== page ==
Where in the world do police and prosecutors get the nutty notion that the cops are entitled to privacy while carrying out their public duties? When did this happen? Does it go back to Rodney King?
…you’re out of luck.
It was always an obvious lie, except to the rubes.
I’m still amused at Bill Clinton’s prediction of how popular this would be once it passed, and I continue to wonder if he really believed it, or was setting up the Messiah for failure, in anticipation of 2012.
First Ken Mehlman, and now this.
As the facts have come out, that Enright is far from a right-wing zealot, and actually works for an “Interfaith” group which supports the Cordoba Mosque, the left-wing blogosphere is backtracking. Enright was extremely drunk at the time of the incident (no excuse, but a fact), and a crime appears to have been committed. That is all (and enough), and fortunately there do not appear to be serious injuries.
The Anti-Muslim Cabbie Stabber joins the others in the rogues gallery of criminals who disappointed the left-wing blogosphere by failing to fit the eliminationist narrative.
This reminds me of Tom Wolfe’s aphorism that fascism is always on the rise in America, but somehow always seems to land in Europe. All of these accusations against the “right” (i.e., anyone who believes in freedom, apparently) of a tendency to violence are (like the accusations of “lying,” “racism,” “hate,” etc.) simply psychological projection by the left, and a tactic to distract from the things that they actually do.
[Update a while later]
…of the government. When will people learn? The Tea Partiers get it, but they’re not a majority. Yet.
…of popular support for Apollo — a blog post by Roger Launius from a few days ago.
I would point out, per Gene DiGennaro’s comment, that the popularity of space-related toys tells us nothing about the degree of public support. If only ten percent of the kids like space toys, that’s still a huge market.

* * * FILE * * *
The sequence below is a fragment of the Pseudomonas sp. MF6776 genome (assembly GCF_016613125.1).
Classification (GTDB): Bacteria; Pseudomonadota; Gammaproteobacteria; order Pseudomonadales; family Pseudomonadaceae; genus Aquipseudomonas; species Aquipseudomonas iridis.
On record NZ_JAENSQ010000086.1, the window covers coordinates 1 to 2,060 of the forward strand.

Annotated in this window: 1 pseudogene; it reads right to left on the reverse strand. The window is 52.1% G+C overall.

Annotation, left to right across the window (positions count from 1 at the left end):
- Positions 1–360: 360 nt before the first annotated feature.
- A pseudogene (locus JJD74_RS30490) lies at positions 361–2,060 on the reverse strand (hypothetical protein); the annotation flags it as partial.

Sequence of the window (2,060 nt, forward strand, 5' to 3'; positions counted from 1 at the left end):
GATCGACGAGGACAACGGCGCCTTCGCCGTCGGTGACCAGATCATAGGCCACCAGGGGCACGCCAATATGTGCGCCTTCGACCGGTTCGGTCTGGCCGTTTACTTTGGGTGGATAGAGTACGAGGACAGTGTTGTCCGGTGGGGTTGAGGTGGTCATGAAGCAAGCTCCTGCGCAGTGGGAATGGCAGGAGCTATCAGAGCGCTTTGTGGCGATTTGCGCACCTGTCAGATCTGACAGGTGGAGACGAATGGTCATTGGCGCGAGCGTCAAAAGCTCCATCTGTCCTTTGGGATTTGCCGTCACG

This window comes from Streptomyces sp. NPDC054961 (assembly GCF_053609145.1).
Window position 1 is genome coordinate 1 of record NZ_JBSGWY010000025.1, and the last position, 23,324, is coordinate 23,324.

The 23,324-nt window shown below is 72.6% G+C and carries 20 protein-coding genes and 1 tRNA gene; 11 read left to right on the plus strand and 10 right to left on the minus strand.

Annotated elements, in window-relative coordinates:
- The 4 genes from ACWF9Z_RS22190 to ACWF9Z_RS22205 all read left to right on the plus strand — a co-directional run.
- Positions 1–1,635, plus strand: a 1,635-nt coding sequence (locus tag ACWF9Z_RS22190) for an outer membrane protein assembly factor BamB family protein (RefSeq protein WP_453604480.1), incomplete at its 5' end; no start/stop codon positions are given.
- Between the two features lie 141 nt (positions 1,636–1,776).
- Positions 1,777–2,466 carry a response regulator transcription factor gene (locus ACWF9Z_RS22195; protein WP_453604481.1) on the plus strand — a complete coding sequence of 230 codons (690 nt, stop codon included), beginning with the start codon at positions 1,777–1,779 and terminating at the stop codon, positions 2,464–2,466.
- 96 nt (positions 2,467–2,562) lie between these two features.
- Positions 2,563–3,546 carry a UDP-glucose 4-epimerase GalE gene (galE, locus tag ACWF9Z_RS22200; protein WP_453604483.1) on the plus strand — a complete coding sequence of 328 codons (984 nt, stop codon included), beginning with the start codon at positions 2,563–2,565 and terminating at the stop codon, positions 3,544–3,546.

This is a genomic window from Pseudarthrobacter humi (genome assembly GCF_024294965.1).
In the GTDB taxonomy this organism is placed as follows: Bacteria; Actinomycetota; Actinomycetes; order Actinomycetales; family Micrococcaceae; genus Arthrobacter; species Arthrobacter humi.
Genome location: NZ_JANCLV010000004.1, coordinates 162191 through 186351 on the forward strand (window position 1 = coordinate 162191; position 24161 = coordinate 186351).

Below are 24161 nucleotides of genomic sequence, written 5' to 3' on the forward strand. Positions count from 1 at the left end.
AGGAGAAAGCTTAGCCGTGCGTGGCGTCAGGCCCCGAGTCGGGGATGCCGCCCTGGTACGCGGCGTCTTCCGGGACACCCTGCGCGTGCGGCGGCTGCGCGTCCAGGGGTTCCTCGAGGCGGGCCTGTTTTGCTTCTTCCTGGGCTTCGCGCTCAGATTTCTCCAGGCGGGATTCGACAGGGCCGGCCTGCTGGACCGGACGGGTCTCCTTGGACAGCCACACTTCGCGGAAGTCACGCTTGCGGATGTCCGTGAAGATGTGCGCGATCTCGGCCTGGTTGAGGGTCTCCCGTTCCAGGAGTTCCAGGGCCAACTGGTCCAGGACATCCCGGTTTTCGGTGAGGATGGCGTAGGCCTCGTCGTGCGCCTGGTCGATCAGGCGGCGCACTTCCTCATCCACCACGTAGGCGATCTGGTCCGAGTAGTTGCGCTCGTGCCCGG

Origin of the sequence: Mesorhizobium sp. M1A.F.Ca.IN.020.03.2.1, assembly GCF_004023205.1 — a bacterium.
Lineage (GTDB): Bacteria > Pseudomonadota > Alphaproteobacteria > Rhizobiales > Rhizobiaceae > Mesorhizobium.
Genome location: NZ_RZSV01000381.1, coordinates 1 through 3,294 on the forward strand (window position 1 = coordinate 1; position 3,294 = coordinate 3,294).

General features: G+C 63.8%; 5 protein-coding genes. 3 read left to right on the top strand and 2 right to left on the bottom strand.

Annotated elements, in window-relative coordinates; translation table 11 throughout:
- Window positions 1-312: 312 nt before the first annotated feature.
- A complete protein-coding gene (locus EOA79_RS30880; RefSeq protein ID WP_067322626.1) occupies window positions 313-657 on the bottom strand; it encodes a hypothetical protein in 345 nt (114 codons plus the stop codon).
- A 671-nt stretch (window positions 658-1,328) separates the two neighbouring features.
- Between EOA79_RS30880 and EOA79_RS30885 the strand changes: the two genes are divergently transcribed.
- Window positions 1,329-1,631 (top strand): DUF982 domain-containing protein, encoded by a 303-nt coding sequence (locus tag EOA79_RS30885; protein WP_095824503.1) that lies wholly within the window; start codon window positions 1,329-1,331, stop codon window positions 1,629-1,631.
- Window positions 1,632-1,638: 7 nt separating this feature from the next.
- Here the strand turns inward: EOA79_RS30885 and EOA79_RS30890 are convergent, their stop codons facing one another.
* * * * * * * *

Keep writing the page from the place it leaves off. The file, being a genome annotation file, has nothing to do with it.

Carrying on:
In my talk at Space Access in April on the “Impedance Matching” panel, I raised the issue of how to completely decouple atmospheric vehicles from pure in-space ones. That is, right now, all paths to LEO seem to go through a launch pad, even coming back from some place else (e.g., the moon or deep space). This is because it’s difficult and expensive to circularize there from places less deep in the well. It’s difficult to do aerobraking safely and reliably in a single pass, and multiple passes means that the maneuver can take a long time, which can be a problem for crewed vehicles. And of course, this doesn’t even address the issue of getting into the right orbital plane. But until we can fix this, we’ll always have the ugly and inelegant situation of having to come all the way back the the earth’s surface from any beyond-LEO destination, and have to spend resources relifting crew for each trip, and make a true transportation node in LEO (i.e., one that can be reached from any destination, either from the surface or in space) impractical.
Anyway, I’d like to see what kinds of ideas get kicked around in comments here, perhaps with the hope of doing a presentation at the SSI conference in October.
Circularizing propulsively is of course an option, but it’s hard to see how it’s a cost-effective one, until propellant in space is really cheap. Assuming that one doesn’t aerobrake at all, it takes just as much delta-V to get into LEO as it does to leave it, and it would require an improbably large vehicle if the departing vehicle has to carry enough propellant to recircularize on the way back. Which, of course, again demonstrates the value of depots. With one at L-1, perhaps supplied from either the lunar surface or an asteroid, it might make sense to fuel up there for the circularization in LEO. It all comes back of course, to the point that I made in my essay last year — that reusability implies gas stations, and that it’s impractical without them. As Jon Goff demonstrated with his amusing “We don’t need no stinkin’ depots” slide at Space Access, which was a picture of his car with extra gas tanks for driving cross country, the more often you can fuel on a trip, the smaller your vehicle can be and, due to the exponential nature of the rocket equation, that goes in spades for space vehicles.
Trent Waddington has a post about the potential for early asteroid missions.